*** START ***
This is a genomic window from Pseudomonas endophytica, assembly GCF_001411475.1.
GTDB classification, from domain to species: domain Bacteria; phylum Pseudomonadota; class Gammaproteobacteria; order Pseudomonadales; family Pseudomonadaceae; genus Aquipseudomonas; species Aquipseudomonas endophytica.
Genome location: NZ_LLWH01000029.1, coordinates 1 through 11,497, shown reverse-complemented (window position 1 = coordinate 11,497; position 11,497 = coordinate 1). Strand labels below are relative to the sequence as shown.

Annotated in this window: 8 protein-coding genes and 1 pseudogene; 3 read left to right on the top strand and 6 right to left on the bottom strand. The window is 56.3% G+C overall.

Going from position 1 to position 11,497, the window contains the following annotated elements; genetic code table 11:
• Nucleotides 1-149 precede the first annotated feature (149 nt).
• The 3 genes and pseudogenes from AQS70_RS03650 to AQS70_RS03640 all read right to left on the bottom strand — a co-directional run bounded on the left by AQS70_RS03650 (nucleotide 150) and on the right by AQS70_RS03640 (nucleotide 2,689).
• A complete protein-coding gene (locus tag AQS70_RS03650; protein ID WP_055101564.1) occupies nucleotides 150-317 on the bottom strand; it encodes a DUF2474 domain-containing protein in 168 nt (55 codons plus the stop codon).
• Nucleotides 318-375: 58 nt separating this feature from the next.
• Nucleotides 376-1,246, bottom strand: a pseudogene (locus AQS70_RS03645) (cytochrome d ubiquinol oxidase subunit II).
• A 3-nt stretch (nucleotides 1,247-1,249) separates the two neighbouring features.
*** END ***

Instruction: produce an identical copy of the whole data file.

This is a genomic window from Pseudomonas endophytica, assembly GCF_001411475.1.
GTDB classification, from domain to species: domain Bacteria; phylum Pseudomonadota; class Gammaproteobacteria; order Pseudomonadales; family Pseudomonadaceae; genus Aquipseudomonas; species Aquipseudomonas endophytica.
Genome location: NZ_LLWH01000029.1, coordinates 1 through 11,497, shown reverse-complemented (window position 1 = coordinate 11,497; position 11,497 = coordinate 1). Strand labels below are relative to the sequence as shown.

Annotated in this window: 8 protein-coding genes and 1 pseudogene; 3 read left to right on the top strand and 6 right to left on the bottom strand. The window is 56.3% G+C overall.

Going from position 1 to position 11,497, the window contains the following annotated elements; genetic code table 11:
• Nucleotides 1-149 precede the first annotated feature (149 nt).
• The 3 genes and pseudogenes from AQS70_RS03650 to AQS70_RS03640 all read right to left on the bottom strand — a co-directional run bounded on the left by AQS70_RS03650 (nucleotide 150) and on the right by AQS70_RS03640 (nucleotide 2,689).
• A complete protein-coding gene (locus tag AQS70_RS03650; protein ID WP_055101564.1) occupies nucleotides 150-317 on the bottom strand; it encodes a DUF2474 domain-containing protein in 168 nt (55 codons plus the stop codon).
• Nucleotides 318-375: 58 nt separating this feature from the next.
• Nucleotides 376-1,246, bottom strand: a pseudogene (locus AQS70_RS03645) (cytochrome d ubiquinol oxidase subunit II).
• A 3-nt stretch (nucleotides 1,247-1,249) separates the two neighbouring features.